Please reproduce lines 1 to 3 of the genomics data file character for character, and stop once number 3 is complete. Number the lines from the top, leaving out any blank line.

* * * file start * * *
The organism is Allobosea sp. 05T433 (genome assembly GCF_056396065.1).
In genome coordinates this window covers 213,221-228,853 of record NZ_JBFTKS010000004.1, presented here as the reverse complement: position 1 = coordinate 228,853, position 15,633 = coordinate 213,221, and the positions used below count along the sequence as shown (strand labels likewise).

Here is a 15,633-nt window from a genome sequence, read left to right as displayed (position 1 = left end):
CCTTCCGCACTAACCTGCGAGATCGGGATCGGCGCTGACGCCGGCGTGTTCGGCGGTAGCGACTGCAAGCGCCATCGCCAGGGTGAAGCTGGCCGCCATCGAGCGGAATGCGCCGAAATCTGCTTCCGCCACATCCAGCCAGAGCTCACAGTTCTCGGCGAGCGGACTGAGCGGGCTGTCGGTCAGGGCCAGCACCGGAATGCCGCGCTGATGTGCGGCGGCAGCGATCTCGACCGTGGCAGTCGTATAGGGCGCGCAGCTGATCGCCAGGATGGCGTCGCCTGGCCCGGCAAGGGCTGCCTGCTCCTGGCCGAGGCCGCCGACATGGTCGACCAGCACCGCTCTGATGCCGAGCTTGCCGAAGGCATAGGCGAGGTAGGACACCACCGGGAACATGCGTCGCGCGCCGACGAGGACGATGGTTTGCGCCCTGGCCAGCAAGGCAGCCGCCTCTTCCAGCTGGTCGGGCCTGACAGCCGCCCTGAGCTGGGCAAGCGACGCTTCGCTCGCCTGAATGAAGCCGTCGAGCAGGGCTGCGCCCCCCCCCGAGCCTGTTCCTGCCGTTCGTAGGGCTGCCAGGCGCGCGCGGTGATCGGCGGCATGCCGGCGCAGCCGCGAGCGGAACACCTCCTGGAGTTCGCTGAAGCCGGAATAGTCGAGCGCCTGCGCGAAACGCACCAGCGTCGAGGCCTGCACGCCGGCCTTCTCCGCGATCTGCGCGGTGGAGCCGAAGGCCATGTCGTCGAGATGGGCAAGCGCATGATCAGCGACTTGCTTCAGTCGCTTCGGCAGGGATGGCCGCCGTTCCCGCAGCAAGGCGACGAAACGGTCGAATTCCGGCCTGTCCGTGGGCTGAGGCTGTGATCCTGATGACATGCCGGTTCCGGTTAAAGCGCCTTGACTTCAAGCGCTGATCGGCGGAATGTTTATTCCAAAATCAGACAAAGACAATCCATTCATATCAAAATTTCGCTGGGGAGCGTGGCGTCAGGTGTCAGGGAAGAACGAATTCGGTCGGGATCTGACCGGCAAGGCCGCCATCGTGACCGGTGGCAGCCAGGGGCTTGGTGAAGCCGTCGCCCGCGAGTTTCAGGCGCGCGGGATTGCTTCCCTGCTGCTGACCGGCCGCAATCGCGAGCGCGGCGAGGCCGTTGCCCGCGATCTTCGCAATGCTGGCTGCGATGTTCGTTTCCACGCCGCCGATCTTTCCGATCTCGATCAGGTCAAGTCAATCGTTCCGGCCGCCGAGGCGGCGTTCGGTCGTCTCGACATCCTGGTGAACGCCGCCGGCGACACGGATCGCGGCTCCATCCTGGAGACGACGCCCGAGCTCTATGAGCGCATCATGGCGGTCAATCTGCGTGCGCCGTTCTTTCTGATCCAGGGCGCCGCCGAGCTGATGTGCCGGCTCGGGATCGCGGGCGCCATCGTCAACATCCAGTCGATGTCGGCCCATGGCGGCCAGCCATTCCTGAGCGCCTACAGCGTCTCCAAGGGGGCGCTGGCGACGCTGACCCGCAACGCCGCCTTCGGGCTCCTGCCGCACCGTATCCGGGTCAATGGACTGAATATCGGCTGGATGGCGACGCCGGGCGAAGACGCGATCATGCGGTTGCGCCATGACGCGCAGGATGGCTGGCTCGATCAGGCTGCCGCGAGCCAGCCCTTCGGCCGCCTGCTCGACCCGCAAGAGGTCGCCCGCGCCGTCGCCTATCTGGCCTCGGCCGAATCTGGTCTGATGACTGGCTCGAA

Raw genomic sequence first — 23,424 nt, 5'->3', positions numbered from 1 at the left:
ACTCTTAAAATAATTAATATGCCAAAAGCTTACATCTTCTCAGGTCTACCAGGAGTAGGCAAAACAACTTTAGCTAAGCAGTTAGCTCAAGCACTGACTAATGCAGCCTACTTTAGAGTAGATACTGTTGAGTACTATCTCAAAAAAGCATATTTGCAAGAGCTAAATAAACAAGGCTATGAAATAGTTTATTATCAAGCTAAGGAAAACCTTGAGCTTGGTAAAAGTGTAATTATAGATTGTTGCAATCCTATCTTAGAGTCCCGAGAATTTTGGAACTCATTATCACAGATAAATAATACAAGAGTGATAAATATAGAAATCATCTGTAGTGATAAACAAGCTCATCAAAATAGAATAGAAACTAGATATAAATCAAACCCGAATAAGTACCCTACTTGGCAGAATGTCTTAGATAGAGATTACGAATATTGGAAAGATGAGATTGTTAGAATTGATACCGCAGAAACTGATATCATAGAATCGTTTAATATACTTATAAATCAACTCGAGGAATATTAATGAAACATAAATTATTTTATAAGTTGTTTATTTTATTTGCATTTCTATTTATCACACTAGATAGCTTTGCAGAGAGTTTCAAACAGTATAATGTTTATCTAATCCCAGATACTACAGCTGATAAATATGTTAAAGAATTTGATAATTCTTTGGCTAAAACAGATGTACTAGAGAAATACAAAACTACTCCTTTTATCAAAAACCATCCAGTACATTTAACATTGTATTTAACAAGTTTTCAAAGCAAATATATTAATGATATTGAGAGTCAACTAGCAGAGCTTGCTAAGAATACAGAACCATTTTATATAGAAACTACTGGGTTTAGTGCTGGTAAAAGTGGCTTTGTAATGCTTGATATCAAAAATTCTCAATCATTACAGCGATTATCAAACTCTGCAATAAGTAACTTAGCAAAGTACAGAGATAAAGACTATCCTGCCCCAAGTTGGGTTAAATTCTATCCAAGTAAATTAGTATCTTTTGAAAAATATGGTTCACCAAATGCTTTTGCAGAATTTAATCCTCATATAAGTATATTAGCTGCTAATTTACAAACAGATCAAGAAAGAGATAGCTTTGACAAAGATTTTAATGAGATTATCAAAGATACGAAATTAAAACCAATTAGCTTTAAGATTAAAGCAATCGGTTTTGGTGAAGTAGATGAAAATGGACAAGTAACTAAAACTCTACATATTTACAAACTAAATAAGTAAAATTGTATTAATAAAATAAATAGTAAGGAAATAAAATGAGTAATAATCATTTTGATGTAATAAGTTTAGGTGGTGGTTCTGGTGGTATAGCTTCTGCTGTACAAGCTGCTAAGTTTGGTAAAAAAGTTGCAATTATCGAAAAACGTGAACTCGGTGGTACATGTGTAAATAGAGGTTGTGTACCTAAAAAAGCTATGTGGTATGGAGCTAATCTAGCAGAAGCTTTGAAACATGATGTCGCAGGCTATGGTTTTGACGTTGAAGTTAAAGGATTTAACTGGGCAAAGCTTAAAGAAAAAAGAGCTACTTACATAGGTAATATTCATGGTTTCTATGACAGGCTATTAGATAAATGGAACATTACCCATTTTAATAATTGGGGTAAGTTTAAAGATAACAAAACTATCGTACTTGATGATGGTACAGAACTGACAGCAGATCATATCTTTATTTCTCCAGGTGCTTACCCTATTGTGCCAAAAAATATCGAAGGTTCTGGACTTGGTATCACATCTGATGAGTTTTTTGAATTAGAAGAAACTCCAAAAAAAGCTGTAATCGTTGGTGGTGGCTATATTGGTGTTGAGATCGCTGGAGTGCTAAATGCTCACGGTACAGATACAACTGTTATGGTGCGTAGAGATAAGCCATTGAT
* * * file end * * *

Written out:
The organism is Allobosea sp. 05T433 (genome assembly GCF_056396065.1).
In genome coordinates this window covers 213,221-228,853 of record NZ_JBFTKS010000004.1, presented here as the reverse complement: position 1 = coordinate 228,853, position 15,633 = coordinate 213,221, and the positions used below count along the sequence as shown (strand labels likewise).

Here is a 15,633-nt window from a genome sequence, read left to right as displayed (position 1 = left end):